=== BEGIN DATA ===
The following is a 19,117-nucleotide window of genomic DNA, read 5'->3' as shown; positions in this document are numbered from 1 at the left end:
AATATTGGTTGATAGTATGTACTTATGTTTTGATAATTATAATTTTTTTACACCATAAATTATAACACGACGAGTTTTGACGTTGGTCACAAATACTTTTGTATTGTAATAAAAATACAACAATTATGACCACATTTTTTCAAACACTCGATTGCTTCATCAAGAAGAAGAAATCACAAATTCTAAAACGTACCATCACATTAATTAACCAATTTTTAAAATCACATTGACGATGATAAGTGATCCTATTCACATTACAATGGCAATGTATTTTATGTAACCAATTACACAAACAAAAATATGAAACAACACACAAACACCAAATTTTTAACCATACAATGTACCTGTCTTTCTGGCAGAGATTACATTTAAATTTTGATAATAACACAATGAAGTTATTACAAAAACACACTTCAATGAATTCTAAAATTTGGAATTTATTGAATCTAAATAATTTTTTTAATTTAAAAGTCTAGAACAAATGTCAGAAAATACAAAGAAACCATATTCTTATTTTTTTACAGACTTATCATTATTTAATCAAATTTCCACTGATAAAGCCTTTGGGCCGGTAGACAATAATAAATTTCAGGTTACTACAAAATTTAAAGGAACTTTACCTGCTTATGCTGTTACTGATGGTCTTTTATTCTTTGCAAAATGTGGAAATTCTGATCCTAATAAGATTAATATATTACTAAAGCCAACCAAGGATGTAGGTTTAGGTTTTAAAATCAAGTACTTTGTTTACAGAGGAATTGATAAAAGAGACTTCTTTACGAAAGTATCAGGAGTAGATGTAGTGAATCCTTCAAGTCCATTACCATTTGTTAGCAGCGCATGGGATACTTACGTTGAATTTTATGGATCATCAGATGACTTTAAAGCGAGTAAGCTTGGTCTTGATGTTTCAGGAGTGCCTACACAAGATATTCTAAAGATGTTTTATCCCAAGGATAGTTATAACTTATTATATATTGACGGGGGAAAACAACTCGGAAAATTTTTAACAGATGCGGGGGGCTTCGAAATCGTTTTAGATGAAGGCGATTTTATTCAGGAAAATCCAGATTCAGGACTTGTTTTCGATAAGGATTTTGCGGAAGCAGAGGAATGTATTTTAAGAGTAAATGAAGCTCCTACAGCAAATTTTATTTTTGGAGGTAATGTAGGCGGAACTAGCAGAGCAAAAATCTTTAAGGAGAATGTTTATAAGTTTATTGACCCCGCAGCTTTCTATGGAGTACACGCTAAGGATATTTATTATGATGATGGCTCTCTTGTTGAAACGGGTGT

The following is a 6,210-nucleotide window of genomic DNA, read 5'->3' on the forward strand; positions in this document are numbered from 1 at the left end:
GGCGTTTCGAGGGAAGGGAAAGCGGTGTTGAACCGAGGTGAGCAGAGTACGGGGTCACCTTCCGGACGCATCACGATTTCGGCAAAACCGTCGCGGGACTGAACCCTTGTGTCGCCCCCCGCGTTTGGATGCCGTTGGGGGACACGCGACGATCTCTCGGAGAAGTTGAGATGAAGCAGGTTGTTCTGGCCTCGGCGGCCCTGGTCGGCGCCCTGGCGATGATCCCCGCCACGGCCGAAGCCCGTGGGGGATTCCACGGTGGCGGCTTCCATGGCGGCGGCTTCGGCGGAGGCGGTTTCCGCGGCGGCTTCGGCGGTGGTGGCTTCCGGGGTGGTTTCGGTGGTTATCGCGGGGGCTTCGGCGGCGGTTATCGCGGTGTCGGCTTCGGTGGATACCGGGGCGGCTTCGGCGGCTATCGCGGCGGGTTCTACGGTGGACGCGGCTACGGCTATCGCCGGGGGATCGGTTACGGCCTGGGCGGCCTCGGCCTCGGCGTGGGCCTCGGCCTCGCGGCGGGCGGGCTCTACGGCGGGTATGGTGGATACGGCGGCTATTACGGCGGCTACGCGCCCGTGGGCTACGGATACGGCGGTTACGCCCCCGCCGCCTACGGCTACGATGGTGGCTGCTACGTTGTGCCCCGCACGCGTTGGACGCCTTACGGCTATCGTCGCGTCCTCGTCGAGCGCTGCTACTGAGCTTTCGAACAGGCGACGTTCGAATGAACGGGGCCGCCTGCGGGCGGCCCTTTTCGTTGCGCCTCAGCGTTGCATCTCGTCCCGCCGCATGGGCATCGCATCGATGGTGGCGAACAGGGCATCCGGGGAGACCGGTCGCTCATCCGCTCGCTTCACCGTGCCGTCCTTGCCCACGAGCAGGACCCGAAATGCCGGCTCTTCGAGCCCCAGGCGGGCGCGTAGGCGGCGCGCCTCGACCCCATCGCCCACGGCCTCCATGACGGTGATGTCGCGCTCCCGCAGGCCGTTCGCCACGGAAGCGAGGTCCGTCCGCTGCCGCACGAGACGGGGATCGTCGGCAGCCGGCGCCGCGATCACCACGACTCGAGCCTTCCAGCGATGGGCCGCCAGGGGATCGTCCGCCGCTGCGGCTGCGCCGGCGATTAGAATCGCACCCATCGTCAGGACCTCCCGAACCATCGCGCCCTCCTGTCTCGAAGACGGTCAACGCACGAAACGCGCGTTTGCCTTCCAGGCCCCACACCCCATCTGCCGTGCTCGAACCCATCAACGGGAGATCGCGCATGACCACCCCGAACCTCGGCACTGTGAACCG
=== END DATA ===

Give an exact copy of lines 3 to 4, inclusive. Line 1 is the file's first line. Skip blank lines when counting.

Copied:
The following is a 6,210-nucleotide window of genomic DNA, read 5'->3' on the forward strand; positions in this document are numbered from 1 at the left end:
GGCGTTTCGAGGGAAGGGAAAGCGGTGTTGAACCGAGGTGAGCAGAGTACGGGGTCACCTTCCGGACGCATCACGATTTCGGCAAAACCGTCGCGGGACTGAACCCTTGTGTCGCCCCCCGCGTTTGGATGCCGTTGGGGGACACGCGACGATCTCTCGGAGAAGTTGAGATGAAGCAGGTTGTTCTGGCCTCGGCGGCCCTGGTCGGCGCCCTGGCGATGATCCCCGCCACGGCCGAAGCCCGTGGGGGATTCCACGGTGGCGGCTTCCATGGCGGCGGCTTCGGCGGAGGCGGTTTCCGCGGCGGCTTCGGCGGTGGTGGCTTCCGGGGTGGTTTCGGTGGTTATCGCGGGGGCTTCGGCGGCGGTTATCGCGGTGTCGGCTTCGGTGGATACCGGGGCGGCTTCGGCGGCTATCGCGGCGGGTTCTACGGTGGACGCGGCTACGGCTATCGCCGGGGGATCGGTTACGGCCTGGGCGGCCTCGGCCTCGGCGTGGGCCTCGGCCTCGCGGCGGGCGGGCTCTACGGCGGGTATGGTGGATACGGCGGCTATTACGGCGGCTACGCGCCCGTGGGCTACGGATACGGCGGTTACGCCCCCGCCGCCTACGGCTACGATGGTGGCTGCTACGTTGTGCCCCGCACGCGTTGGACGCCTTACGGCTATCGTCGCGTCCTCGTCGAGCGCTGCTACTGAGCTTTCGAACAGGCGACGTTCGAATGAACGGGGCCGCCTGCGGGCGGCCCTTTTCGTTGCGCCTCAGCGTTGCATCTCGTCCCGCCGCATGGGCATCGCATCGATGGTGGCGAACAGGGCATCCGGGGAGACCGGTCGCTCATCCGCTCGCTTCACCGTGCCGTCCTTGCCCACGAGCAGGACCCGAAATGCCGGCTCTTCGAGCCCCAGGCGGGCGCGTAGGCGGCGCGCCTCGACCCCATCGCCCACGGCCTCCATGACGGTGATGTCGCGCTCCCGCAGGCCGTTCGCCACGGAAGCGAGGTCCGTCCGCTGCCGCACGAGACGGGGATCGTCGGCAGCCGGCGCCGCGATCACCACGACTCGAGCCTTCCAGCGATGGGCCGCCAGGGGATCGTCCGCCGCTGCGGCTGCGCCGGCGATTAGAATCGCACCCATCGTCAGGACCTCCCGAACCATCGCGCCCTCCTGTCTCGAAGACGGTCAACGCACGAAACGCGCGTTTGCCTTCCAGGCCCCACACCCCATCTGCCGTGCTCGAACCCATCAACGGGAGATCGCGCATGACCACCCCGAACCTCGGCACTGTGAACCG